The Prime Minister and the Taoiseach also discussed the need to restore powersharing in Northern Ireland following the Assembly elections.
The Irish Government spokesman said both leaders agreed on the importance of “having a strong functioning executive in place to deliver for the people of Northern Ireland”.
He added: “The Taoiseach emphasised the importance of the two governments working together in support of the full operation of the institutions of the Good Friday Agreement.”
Mr Johnson also had calls with DUP leader Sir Jeffrey Donaldson who reiterated his position that there must be action on the protocol before his party will enter government.
Speaking after the call, Sir Jeffrey said he was not “setting a time frame” according to which the UK Government must take action on the protocol.
Asked if legislation should be introduced to satisfy bits of the protocol “within weeks”, the DUP leader said: “I’m not setting a time frame for this; what I am making absolutely clear (is) it is decisive action that we need, and we need that to happen quickly.”
On the earliest point at which the DUP could return to powersharing in Northern Ireland, he said: “I’m not measuring this by time frames; I’m measuring it by outcomes.”
He said he had reached out to the EU and was hoping to meet with the EU ambassador to “receive an update from them”.
“In the absence of agreement with the EU, then the UK Government, I think, must act to safeguard the political institutions in Northern Ireland; to safeguard the political process. That has to be the Prime Minister’s priority,” he told reporters.
“To be honest I’ve given the EU months and months and months, we’ve had interminable negotiations, but we haven’t had results, we haven’t had outcomes, we haven’t had decisive action in those negotiations, and that’s what we need.”
Sinn Fein’s Stormont leader Michelle O’Neill has insisted an Executive must be formed now, adding: “The public here can’t be a pawn in the British Government’s game of chicken with the EU.”
Earlier, Foreign Secretary Liz Truss was reportedly set to move to discard large portions of the Northern Ireland Protocol after giving up on Brexit negotiations with the EU.
The Times reported that officials working for Ms Truss have drawn up draft legislation to unilaterally remove the need for checks on all goods being sent from Britain for use in Northern Ireland.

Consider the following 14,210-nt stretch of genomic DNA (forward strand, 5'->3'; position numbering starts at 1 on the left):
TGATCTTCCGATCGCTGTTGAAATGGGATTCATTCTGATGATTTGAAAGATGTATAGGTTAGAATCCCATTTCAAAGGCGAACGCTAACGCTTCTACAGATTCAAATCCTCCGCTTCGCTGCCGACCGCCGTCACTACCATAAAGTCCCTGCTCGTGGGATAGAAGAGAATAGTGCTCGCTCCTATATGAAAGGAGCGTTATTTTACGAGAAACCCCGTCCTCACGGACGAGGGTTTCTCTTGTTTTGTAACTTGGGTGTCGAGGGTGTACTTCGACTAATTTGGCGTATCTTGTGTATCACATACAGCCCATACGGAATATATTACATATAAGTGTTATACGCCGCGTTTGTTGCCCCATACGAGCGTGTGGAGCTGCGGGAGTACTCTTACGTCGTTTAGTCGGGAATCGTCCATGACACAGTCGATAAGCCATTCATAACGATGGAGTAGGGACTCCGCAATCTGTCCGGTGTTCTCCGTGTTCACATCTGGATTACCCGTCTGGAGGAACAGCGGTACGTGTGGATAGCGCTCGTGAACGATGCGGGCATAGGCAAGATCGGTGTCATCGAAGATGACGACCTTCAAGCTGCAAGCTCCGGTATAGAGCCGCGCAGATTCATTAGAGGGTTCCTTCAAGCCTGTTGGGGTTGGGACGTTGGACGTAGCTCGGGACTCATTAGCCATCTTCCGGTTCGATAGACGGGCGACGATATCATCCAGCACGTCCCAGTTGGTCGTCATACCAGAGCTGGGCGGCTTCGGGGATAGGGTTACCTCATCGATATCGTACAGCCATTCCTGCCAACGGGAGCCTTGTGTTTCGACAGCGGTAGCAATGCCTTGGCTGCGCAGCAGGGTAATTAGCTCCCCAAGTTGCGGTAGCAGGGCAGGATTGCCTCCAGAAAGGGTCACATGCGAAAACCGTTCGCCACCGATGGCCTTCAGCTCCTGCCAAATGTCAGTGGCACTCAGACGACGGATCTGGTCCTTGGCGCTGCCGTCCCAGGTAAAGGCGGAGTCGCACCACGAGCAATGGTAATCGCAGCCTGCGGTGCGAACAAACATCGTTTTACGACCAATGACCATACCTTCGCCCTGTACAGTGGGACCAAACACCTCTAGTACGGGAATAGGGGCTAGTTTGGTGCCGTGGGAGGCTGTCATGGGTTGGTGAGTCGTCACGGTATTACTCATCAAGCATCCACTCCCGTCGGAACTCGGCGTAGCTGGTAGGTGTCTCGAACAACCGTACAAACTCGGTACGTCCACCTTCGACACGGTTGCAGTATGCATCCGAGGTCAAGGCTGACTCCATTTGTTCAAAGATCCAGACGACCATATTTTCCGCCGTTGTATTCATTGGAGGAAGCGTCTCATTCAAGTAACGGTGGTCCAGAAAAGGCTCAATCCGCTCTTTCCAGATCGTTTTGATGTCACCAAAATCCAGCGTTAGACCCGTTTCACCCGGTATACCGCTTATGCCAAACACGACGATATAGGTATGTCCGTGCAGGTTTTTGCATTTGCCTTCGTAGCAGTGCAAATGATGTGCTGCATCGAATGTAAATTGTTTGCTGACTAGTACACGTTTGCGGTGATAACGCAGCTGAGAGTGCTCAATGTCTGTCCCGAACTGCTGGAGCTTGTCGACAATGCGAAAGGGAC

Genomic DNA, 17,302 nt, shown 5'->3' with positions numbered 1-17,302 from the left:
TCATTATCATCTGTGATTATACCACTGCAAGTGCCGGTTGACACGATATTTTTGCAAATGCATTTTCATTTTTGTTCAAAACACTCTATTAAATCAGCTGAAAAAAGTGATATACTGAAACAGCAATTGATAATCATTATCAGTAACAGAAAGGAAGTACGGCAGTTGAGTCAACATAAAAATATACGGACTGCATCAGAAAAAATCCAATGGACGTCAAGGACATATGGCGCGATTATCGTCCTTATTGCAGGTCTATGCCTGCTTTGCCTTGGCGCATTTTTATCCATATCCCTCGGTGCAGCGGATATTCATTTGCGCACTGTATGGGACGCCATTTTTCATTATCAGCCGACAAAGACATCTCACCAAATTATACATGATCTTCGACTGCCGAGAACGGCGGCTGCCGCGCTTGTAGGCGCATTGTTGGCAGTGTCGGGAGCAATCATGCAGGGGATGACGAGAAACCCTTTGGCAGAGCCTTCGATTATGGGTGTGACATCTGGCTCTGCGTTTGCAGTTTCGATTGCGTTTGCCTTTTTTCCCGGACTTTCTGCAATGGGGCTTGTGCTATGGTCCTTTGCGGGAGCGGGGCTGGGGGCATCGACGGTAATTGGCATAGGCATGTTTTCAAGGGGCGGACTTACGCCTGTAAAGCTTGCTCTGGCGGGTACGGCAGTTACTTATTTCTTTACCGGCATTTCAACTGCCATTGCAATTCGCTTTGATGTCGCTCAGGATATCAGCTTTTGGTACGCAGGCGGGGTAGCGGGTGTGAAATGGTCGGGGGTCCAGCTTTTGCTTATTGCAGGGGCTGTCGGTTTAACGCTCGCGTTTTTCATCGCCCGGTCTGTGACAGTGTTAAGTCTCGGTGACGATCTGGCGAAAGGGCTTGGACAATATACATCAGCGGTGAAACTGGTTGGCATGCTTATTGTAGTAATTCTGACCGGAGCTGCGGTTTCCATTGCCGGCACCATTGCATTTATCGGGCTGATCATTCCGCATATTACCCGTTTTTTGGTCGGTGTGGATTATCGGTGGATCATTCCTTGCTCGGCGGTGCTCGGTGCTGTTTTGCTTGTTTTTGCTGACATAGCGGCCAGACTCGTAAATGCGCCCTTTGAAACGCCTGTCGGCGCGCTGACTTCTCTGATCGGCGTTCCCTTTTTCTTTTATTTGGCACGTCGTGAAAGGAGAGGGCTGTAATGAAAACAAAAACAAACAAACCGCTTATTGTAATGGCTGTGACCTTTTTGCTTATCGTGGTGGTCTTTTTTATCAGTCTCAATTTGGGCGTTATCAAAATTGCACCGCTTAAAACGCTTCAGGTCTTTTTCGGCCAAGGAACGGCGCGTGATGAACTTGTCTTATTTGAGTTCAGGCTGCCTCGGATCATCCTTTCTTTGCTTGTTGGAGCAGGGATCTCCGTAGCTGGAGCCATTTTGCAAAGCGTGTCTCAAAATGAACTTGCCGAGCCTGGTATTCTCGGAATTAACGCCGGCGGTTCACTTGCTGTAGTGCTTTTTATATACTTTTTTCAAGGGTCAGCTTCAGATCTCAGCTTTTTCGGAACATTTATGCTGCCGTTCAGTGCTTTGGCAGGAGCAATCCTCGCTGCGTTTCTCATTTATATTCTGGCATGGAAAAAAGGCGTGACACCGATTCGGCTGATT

Spoke to Prime Minister @BorisJohnson this morning.
We both agreed on the need to see the NI Executive formed as soon as possible.
On the Protocol, I stressed need to intensify EU and UK discussions, and to avoid any unilateral action.
— Micheál Martin (@MichealMartinTD) May 10, 2022
The law would also ensure businesses in Northern Ireland are able to disregard EU rules and regulations and remove the power of the European Court of Justice to rule on issues relating to the region, the paper said.
Importantly, the Bill would override the protocol agreed by Mr Johnson in 2019 and mean the UK had breached its obligations under the Brexit agreement.
The Times said Ms Truss is understood to have concluded talks with the EU and has been told the proposed Bill could lead to a trade war with the bloc.
It comes after The Sunday Telegraph said Ms Truss faces Cabinet opposition, particularly from Chancellor Rishi Sunak and Communities Secretary Michael Gove, to her plans to rip up the protocol.
The PA news agency was told that Ms Truss is poised to take further action in the coming weeks if negotiations with the EU continue to stall.
But it was argued the protocol will not be completely overridden, with measures instead being considered to ease the issues on the ground in Northern Ireland.
No decisions have been made, it was stressed, but these could include action to address the difference between VAT, rules and courts within the UK on either side of the Irish Sea.